• Unencrypted usernames, passwords, and user IDs
  • Records of entry and exit to secure areas
  • Employee records including start dates
  • Employee security levels and clearances
  • Personal details, including employee home address and emails
  • Businesses’ employee structures and hierarchies
  • Mobile device and OS information

One of the more surprising aspects of this leak was how unsecured the account passwords we accessed were. Plenty of accounts had ridiculously simple passwords, like “Password” and “abcd1234”. It’s difficult to imagine that people still don’t realize how easy this makes it for a hacker to access their account. 

Biostar-2-Easy-PWOf course, many users did create more complicated and effective passwords that normally would be difficult to discover or decrypt. However, we were easily able to view passwords across the BioStar 2 database, as they were stored as plain text files, instead of being securely hashed.

Biostar2-KibanaThe range of businesses affected by the leak varied widely in size, location, industry, and users. Some examples of businesses whose information we were able to access and view worldwide included:



  • Uptown – Jakarta-based coworking space with 123 users.

India and Sri Lanka

  • Power World Gyms – High-class gym franchise with branches across both countries. We accessed  113,796 user records and their fingerprints.

United Kingdom


  • Global Village – An annual cultural festival, with access to 15,000 fingerprints.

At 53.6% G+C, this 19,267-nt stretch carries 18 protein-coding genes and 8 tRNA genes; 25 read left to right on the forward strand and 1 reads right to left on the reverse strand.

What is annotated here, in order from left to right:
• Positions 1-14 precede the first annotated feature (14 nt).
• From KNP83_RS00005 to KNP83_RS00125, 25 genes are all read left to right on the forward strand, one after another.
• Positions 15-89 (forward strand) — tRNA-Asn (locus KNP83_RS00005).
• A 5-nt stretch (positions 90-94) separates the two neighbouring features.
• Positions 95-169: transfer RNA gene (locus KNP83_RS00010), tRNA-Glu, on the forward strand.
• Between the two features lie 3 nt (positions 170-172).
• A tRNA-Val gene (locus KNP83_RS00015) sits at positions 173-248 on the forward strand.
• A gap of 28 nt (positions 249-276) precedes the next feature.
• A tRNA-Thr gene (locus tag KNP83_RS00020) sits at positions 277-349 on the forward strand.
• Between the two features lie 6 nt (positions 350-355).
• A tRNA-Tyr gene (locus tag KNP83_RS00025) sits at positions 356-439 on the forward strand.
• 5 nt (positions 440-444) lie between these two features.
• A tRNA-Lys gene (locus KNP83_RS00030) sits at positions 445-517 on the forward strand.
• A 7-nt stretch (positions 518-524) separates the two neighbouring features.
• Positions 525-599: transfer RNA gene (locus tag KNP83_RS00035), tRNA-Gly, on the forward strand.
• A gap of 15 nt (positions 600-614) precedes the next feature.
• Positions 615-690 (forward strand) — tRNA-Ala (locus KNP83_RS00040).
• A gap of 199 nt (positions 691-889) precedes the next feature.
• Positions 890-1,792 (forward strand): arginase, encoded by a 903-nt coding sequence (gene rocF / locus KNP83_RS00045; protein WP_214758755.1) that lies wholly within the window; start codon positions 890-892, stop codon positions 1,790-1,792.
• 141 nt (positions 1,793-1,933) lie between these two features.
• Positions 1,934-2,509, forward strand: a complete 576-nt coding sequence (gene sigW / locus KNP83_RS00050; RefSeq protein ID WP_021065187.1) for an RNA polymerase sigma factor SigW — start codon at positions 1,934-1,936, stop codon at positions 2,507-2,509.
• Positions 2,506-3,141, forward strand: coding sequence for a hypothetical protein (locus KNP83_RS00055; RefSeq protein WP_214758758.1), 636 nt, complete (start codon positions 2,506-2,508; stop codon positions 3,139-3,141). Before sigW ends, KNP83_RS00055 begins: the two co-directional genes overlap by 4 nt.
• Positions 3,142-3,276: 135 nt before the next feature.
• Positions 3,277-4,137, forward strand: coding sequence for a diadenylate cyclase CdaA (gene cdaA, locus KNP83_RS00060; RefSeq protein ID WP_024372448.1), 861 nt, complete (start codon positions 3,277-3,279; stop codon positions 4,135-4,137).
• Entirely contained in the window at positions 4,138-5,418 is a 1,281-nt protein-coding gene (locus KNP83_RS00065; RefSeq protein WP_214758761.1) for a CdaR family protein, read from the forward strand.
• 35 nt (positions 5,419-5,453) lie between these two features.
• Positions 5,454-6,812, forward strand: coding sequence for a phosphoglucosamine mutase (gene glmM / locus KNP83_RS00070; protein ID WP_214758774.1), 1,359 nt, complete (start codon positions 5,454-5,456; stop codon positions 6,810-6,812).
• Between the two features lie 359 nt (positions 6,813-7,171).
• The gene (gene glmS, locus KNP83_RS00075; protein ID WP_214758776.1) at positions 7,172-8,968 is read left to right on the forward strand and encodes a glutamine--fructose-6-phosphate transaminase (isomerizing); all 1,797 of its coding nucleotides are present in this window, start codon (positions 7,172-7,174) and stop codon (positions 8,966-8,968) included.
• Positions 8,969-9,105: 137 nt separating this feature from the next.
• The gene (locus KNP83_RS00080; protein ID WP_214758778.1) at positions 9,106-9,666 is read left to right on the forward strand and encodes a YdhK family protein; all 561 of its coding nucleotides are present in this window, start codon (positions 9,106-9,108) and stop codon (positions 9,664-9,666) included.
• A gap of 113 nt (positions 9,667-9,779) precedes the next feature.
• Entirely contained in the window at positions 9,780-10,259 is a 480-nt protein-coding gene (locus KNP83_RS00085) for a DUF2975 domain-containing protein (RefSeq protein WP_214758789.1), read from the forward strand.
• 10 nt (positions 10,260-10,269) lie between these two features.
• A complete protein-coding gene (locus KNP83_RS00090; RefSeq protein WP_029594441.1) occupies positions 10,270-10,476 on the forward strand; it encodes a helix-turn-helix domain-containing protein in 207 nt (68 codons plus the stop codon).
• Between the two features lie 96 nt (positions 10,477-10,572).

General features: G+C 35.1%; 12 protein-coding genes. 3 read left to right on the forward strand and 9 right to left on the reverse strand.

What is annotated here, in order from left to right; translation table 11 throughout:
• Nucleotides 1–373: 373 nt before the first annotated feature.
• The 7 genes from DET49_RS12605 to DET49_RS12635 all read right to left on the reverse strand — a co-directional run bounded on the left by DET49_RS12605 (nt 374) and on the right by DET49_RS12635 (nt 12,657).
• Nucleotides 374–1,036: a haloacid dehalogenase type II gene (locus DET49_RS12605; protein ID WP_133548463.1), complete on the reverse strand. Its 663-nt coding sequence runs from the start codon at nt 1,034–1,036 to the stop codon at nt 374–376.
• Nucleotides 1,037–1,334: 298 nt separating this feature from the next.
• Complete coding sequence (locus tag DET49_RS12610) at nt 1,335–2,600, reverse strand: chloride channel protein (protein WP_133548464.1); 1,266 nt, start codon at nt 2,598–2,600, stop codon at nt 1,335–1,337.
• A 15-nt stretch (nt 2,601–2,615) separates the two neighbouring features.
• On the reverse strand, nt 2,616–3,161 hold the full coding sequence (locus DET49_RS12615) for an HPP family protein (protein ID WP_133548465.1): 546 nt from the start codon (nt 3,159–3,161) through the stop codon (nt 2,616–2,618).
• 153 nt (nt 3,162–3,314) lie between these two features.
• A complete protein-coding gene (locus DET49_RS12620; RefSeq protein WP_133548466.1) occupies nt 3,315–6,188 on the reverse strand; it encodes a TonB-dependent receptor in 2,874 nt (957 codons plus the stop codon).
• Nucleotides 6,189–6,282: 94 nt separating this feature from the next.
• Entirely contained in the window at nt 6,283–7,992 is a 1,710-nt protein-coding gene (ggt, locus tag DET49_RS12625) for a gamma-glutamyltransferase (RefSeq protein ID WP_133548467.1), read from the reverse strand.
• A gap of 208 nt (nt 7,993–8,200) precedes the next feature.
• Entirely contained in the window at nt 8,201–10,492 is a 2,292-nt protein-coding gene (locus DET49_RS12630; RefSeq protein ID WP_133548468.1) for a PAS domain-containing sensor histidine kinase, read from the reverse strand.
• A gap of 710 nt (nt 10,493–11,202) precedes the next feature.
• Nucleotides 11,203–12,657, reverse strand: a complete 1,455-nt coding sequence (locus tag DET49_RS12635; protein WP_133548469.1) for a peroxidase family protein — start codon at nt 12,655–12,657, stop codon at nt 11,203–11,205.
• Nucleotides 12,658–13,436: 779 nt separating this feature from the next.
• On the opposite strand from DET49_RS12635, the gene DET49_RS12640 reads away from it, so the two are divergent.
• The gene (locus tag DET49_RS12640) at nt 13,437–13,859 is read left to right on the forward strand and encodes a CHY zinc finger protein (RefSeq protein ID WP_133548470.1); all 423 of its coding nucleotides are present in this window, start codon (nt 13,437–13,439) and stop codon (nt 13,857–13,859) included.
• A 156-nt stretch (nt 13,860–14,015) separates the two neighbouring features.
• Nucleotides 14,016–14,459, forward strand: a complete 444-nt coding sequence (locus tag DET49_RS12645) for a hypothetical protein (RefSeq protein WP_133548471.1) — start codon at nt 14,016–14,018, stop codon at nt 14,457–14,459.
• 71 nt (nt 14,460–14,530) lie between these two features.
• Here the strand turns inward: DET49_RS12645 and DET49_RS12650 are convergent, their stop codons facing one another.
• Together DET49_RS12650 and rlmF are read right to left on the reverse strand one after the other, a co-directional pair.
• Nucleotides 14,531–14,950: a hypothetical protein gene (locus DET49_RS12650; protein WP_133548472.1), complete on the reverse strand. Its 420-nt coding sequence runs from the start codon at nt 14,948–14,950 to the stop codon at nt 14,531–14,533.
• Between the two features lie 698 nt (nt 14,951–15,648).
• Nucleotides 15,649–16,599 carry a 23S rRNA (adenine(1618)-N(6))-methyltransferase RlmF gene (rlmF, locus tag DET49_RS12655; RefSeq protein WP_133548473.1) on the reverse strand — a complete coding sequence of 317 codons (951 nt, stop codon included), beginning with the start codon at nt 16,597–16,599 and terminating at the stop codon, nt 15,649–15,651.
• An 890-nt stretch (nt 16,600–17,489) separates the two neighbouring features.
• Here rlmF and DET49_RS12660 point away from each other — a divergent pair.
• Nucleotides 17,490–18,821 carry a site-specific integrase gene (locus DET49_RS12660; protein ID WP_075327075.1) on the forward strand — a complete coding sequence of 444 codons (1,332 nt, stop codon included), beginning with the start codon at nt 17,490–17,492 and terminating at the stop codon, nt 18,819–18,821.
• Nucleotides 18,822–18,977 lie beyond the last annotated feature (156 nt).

• IFFCO – Consumer food products group.


  • Euro Park – Car parking space developer with sites across Finland.


  • Ostim – Industrial zone construction developer.


  • Inspired.Lab – Coworking and design space in Chiyoda City, Tokyo.


  • Adecco Staffing – We found approximately 2,000 fingerprints connected to the staffing and human resources giant.


  • Identbase – Data belonging to this supplier of commercial ID and access card printing technology was also found in the exposed database.

Maybe the biggest concern in this leak is its size. BioStar 2’s users are spread around the world, with potential future users including governments, banks, universities, defense contractors, police, and multinational businesses.

The platform has over 1.5 million worldwide installations, and all of these could be vulnerable to this leak. The total number of people affected could be in the tens of millions.

Data Breach Impact

Facial recognition and fingerprint information cannot be changed. Once they are stolen, it can’t be undone. The unsecured manner in which BioStar 2 stores this information is worrying, considering its importance, and the fact that BioStar 2 is built by a security company.

Instead of saving a hash of the fingerprint (that can’t be reverse-engineered) they are saving people’s actual fingerprints that can be copied for malicious purposes.

Putting all the data found in the leak together, criminals of all kinds could use this information for varied illegal and dangerous activities.

Account Takeovers and Security Breaches

With this leak, criminal hackers have complete access to admin accounts on BioStar 2.They can use this to take over a high-level account with complete user permissions and security clearances, and make changes to the security settings in an entire network. 

Not only can they change user permissions and lock people out of certain areas, but they can also create new user accounts – complete with facial recognition and fingerprints – to give themselves access to secure areas within a building or facility.